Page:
The beaker also is cautiously filled with acidulated water up to a point beyond the edge of the platinum basin.
One gramme of ore is usually taken for assay and treated in a small flask or beaker with 10 cc. of hydrochloric acid.
Practically any vessel may serve as a receiver - test tube, flask, beaker, &c. If noxious vapours come over, it is necessary to have an air-tight connexion between the condenser and receiver, and to pro vide the latter with an outlet tube leading to an absorption column or other contrivance in which the vapours are taken up. If the substances operated upon decompose when heated in air, as, for example, the zinc alkyls which inflame, the air within the apparatus is replaced by some inert gas, e.g.
When this liquid is cold it is diluted with cold water, heated until all the soluble salts are dissolved, transferred to a tall, narrow beaker, and diluted to about 150 cc. The electrodes are attached to a frame connected with the battery and the beaker is placed on a stool, which can be raised so that the electrodes are immersed in the liquid and reach the bottom of the beaker.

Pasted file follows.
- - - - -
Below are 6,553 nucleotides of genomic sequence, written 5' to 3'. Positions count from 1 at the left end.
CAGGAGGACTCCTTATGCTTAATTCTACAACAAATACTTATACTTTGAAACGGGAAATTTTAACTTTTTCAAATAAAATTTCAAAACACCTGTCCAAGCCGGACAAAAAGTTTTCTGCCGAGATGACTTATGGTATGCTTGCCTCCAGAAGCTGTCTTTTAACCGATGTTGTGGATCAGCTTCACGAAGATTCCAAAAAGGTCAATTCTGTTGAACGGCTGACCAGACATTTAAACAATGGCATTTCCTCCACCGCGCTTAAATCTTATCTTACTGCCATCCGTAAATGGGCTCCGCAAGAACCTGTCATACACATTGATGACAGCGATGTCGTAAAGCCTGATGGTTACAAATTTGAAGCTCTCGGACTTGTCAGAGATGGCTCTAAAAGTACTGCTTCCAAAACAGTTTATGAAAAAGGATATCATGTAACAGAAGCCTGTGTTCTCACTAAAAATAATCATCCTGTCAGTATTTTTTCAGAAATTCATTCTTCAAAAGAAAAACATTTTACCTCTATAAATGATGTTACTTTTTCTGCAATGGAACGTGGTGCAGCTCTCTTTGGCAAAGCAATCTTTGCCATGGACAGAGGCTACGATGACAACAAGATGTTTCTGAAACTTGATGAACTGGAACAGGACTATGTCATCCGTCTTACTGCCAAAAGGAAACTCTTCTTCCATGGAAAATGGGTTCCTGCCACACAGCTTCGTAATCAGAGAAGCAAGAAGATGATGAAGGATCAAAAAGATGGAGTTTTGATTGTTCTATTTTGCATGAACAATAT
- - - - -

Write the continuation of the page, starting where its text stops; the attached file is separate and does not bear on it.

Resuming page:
According to Stolba, beautiful crystals of pure tin can be obtained as follows: A platinum basin, coated over with wax or paraffin outside, except a small circle at the very lowest point, is placed on a plate of amalgamated zinc, lying on the bottom of a beaker, and is filled with a solution of pure stannous chloride.